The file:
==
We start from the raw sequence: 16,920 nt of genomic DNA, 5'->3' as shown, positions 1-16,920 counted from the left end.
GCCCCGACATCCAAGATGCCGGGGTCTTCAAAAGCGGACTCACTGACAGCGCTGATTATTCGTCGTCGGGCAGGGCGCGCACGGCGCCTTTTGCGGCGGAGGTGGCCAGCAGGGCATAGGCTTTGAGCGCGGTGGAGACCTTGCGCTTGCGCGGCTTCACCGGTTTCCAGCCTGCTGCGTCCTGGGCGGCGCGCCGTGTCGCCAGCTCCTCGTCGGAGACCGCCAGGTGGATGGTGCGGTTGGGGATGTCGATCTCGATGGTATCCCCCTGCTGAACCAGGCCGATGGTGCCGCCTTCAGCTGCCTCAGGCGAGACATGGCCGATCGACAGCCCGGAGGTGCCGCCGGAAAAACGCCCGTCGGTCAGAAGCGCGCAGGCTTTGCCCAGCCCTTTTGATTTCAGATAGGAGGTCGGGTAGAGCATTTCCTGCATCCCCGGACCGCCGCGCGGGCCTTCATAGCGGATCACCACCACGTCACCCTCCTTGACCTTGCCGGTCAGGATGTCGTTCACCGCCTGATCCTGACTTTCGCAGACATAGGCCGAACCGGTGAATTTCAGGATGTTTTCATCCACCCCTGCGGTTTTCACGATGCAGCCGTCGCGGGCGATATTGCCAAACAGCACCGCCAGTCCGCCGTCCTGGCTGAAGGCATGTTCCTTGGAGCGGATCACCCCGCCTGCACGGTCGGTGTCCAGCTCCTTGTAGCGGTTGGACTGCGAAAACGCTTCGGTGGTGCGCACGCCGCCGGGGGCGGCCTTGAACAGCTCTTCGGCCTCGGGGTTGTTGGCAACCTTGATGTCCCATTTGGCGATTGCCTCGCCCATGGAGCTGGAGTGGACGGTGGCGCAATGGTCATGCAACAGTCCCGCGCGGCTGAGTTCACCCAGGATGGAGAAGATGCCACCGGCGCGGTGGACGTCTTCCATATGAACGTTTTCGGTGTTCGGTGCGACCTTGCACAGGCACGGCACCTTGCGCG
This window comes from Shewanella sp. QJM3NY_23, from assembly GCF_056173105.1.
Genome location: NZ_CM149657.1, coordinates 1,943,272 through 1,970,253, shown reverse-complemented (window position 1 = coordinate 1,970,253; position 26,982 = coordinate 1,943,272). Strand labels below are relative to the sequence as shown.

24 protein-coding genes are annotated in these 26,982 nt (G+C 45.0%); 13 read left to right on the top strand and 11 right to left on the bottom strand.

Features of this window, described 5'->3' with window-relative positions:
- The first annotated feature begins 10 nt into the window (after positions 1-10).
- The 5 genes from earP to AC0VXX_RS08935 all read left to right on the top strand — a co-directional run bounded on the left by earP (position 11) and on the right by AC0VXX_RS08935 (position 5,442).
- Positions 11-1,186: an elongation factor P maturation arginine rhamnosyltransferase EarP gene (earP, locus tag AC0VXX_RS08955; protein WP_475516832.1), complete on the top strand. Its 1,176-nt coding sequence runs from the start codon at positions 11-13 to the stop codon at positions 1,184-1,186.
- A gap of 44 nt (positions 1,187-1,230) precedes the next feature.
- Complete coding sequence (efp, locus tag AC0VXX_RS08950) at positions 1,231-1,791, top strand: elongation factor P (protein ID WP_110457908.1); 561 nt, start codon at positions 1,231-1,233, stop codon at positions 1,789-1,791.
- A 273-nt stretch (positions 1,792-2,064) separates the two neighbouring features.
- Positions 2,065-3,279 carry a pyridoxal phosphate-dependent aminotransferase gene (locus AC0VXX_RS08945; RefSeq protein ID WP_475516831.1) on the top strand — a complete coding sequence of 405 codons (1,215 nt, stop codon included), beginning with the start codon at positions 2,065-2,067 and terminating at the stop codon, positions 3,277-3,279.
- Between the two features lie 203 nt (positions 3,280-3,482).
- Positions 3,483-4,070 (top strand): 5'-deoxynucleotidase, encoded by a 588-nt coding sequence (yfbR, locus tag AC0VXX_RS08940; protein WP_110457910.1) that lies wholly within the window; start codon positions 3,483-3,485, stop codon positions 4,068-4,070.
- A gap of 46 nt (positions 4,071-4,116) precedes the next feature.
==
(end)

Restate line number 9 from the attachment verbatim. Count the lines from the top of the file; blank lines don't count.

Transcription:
- Positions 11-1,186: an elongation factor P maturation arginine rhamnosyltransferase EarP gene (earP, locus tag AC0VXX_RS08955; protein WP_475516832.1), complete on the top strand. Its 1,176-nt coding sequence runs from the start codon at positions 11-13 to the stop codon at positions 1,184-1,186.